Can Italy Attract Tourism Again in 2020 After the COVID-19 Outbreak?

It has recently been exciting to experience Italy, to listen to the news reports and to hear Italians make plans for opening up their businesses in addition to mapping out their summer vacations. After having been at home so long, few would like to have a ‘staycation’. At this point, most people are already looking optimistically forward to summer, thinking about whether it would be best to go to the sea or the mountains this August. Moreover, the government is even considering offering citizens the “Buono Vacanze”, which are special 500-euro discounts to help pay for their trips within the Patria. Everyone is driven to relaunch Italy; hence, many entrepreneurs in the restaurant, bar, hotel, and vacation industries will be waiting with open arms for wayfarers from the entire world.

But first things first; Italy’s gotta open up! The hair stylists, barber shops, sports clubs, and other beauty centers are getting prepared by sanitising everything and ensuring that people will keep the correct distance of one meter between one another, even if this means serving only one client at a time. Everything has to be ready for foreign tourists and Italian tourists alike who will soon return to the spas to relax in magnificent Italy. These globetrotters are welcomed to enquire as to how the shops have been sanitised and whether or not they utilise UV Type-C lights to sterilise their businesses because everyone has the right to be informed appropriately.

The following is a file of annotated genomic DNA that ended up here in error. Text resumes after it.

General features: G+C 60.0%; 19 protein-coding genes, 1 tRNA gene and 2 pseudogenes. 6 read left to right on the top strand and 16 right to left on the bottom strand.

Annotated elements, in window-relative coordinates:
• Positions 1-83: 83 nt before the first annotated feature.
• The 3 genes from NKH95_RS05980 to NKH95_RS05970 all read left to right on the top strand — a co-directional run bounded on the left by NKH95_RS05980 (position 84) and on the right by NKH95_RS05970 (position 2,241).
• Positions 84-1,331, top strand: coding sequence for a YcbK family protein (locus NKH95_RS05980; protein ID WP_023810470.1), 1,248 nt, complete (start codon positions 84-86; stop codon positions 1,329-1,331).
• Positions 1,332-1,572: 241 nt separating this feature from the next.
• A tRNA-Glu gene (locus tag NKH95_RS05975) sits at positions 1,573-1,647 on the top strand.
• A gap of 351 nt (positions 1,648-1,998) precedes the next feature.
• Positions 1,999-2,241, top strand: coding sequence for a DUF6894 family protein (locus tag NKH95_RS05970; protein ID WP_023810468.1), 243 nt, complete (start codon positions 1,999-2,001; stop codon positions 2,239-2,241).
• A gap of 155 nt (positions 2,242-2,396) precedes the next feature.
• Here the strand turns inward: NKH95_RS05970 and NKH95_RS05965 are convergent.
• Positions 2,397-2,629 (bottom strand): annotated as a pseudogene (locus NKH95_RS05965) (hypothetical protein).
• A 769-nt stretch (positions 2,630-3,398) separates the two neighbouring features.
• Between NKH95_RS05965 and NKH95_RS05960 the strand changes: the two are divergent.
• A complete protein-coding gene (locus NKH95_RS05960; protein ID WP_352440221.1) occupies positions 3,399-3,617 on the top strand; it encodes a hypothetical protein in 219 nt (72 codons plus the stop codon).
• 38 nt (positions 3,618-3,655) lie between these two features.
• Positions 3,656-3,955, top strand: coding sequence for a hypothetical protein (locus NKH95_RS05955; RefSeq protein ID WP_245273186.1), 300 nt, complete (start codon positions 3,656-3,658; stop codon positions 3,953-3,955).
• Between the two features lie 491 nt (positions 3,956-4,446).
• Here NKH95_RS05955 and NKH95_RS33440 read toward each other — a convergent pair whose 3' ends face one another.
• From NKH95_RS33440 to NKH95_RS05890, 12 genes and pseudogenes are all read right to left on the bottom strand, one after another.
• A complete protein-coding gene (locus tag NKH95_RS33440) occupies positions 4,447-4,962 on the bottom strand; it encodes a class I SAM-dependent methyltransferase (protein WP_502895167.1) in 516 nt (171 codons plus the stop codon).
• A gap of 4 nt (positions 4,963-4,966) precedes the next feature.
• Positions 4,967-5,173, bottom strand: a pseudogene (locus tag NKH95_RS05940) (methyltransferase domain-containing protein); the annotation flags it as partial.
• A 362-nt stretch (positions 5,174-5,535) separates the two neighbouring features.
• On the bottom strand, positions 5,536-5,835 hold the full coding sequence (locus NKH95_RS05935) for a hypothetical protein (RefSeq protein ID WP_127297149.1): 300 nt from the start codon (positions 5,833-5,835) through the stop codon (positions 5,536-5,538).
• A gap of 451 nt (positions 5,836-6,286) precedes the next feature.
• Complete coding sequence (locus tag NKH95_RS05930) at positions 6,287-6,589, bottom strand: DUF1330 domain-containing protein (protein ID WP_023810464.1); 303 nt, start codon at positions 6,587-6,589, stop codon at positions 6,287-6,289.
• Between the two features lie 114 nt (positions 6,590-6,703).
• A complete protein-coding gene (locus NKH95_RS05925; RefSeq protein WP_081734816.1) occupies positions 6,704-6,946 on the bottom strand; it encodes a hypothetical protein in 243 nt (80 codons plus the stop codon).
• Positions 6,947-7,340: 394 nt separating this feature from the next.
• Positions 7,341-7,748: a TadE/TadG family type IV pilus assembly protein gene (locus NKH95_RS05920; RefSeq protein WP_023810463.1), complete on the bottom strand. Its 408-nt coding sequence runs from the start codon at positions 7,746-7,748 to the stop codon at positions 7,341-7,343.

We have already begun to enjoy the delights of Italy once again! A few days ago, we visited an excellent Gelateria named Sotto Zero in Gattico-Veruno. There was a relatively long line of enthusiastic customers ready to order ice cream. A few had already placed their take-away orders online (or by telephone) and had just arrived to pick them up quickly. Most of the customers in line outside the store kept appropriate social distancing and wore masks. The post-COVID-19 rules were posted to the right of the entrance in case some people hadn’t been informed of them. The rules were as follows: Everyone must wear a mask; only one person can enter the gelateria at a time; everyone must keep a meter apart from others, and ice cream has to be consumed far from the shop’s premises.

Not only did Sotto Zero serve delicious, legendary ice cream cones, but they also had some vegan, gluten-free, and lactose-free options, which I opted to devour rather than consuming conventional ice cream. Italian gelato has always been glorified, but this year’s tourists can expect to find an even more expansive range of options to make everyone deliriously satisfied! Not far from the customary Italian ice cream shops, there are bread shops and pizzerias that will make visitors euphoric as Italian food abounds! Italians are determined to continue offering delicacies no matter what.